50/50 Split Of Shares Among Founders Of a Startup: The Worst Shareholder Structure

AdobeStock_309353202-300x199An equal split of shares between founders often seems like the fairest way to split equity in a young business. While this may be the simplest option, it comes with many hidden risks that most entrepreneurs are not aware of until it is too late and the business is in serious trouble. New companies can avoid this problem by working with an experienced startup lawyer from the very start. At Structure Law Group, we help entrepreneurs build a successful business from the ground up. Whether it is making decisions on your business entity type (i.e. choice of entity), your management structure, or your equity compensation, we advise and help design a company that is best suited to your unique needs.

Why Equal Split Of Shares Is the Worst Structure

There are many reasons why an equal split of equity can be the worst structure for the founders of a new business. Often, founders have different ideas about the contributions they will be making to the business. Some envision the creation of intellectual property, while others want to manage marketing and business plans. Some want an active role in the daily management of the company, while others want to invest more passively. These issues cannot be resolved in a single meeting. Often, founders must work together for a time in order to learn each person’s working style, expectations for each founder’s contributions, and vision for the company’s future. It takes partners time to know each other in a business relationship. And just as in a romantic relationship, legal agreements cannot always prevent painful and expensive litigation when the business relationship goes sour.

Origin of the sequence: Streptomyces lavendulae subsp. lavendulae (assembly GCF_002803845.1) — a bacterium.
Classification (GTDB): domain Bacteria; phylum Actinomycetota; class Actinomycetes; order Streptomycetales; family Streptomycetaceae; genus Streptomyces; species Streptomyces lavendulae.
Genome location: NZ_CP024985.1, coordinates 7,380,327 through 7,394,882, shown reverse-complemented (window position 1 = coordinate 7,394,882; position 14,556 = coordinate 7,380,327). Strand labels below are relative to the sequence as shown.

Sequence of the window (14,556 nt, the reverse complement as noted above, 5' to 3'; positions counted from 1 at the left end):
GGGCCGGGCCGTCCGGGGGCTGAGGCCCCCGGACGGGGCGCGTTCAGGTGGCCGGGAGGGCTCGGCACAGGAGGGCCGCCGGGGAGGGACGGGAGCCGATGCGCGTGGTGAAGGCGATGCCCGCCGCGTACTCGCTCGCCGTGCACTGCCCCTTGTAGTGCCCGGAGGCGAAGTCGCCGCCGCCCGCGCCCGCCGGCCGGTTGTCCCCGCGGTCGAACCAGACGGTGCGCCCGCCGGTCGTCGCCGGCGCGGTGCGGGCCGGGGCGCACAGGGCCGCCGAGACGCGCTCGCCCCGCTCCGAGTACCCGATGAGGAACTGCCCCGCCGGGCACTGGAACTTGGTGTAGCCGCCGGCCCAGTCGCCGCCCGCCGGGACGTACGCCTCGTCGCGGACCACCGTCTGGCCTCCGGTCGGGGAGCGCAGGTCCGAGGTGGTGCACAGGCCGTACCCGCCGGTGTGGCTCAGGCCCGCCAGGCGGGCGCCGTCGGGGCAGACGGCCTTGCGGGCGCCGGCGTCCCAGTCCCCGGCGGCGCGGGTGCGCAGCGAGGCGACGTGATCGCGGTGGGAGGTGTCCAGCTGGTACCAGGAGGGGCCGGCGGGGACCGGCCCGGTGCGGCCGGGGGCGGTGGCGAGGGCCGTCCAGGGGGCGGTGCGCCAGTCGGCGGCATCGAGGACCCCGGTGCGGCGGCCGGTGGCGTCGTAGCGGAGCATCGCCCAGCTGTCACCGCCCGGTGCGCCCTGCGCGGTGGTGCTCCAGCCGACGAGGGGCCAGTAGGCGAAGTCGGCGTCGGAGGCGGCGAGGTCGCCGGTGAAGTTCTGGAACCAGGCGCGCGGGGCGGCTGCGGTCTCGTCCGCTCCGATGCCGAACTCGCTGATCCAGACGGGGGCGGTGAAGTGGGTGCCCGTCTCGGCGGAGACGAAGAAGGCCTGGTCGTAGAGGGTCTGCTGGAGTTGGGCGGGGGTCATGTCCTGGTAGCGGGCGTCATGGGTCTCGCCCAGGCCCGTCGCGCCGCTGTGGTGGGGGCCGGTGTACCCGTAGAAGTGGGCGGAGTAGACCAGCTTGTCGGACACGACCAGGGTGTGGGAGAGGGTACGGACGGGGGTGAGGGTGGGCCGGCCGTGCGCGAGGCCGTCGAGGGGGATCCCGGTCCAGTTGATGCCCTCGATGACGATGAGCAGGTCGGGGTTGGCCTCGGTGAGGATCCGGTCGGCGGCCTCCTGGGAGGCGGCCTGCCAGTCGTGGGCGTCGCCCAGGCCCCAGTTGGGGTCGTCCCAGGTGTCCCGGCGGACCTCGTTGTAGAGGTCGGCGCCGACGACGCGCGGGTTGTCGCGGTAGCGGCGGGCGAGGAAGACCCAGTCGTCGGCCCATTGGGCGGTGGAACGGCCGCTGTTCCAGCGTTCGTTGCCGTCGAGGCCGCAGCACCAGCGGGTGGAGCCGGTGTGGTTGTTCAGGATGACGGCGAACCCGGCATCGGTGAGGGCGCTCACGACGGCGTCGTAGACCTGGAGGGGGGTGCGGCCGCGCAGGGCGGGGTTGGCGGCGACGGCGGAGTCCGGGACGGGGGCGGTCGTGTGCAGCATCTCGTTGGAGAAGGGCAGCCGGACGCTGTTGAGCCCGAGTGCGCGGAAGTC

Second, many founders do not realize the future opportunities they are missing out on by starting with an equal split among co-founders. The Harvard Business Review reports that companies with an equal founders’ split have more difficulty procuring outside financing – especially venture capital. Most startups have a business model and growth plan that relies on outside funding of some sort. Without it, your startup can have a much lower chance of surviving. Starting with an equal founders’ split can cut off your financing options before you even start your business operations.

Famous Companies That Suffered From an Equal Split Startup Structure

There is no lack of horror stories about famous companies whose founders came to regret their initial split of shares. Facebook caused a multimillion-dollar rift between founders Mark Zuckerberg and Eduardo Saverin, which was made into a film that won three Oscars. Business Insider reports that their initial split was not equal (Zuckerberg owned 65 percent to Saverin’s 30), but there was a litigious split when Zuckerberg reorganized the company and diluted Saverin’s shares to less than 10 percent. Multi-million-dollar lawsuits followed.

Not all founder equity stories are made into huge Hollywood movies. Zipcar – a popular car-sharing service – started over a handshake. The Harvard Business Review reports that the two founders agreed to a 50/50 split over a handshake at their initial meeting. While co-founder Robin Chase initially thought this was an effective way to avoid disputes over ownership, she quickly found herself with a host of other serious problems. She alone was crafting a business plan, building the startup, and dealing with the specific logistics of the business model – such as finding the necessary parking spaces for shared vehicles. While Ms. Chase invested serious time and effort into these tasks over the next eighteen months, her co-founder did not even quit her day job. She contributed from the sidelines “at best” while Ms. Chase exerted far more effort into making the business successful.

The Right Corporate Lawyers For All California Startups

Do not become a cautionary tale for future entrepreneurs. Call (408) 441-7500 or contact us online to schedule a consultation with one of the experienced California corporate lawyers at Structure Law Group.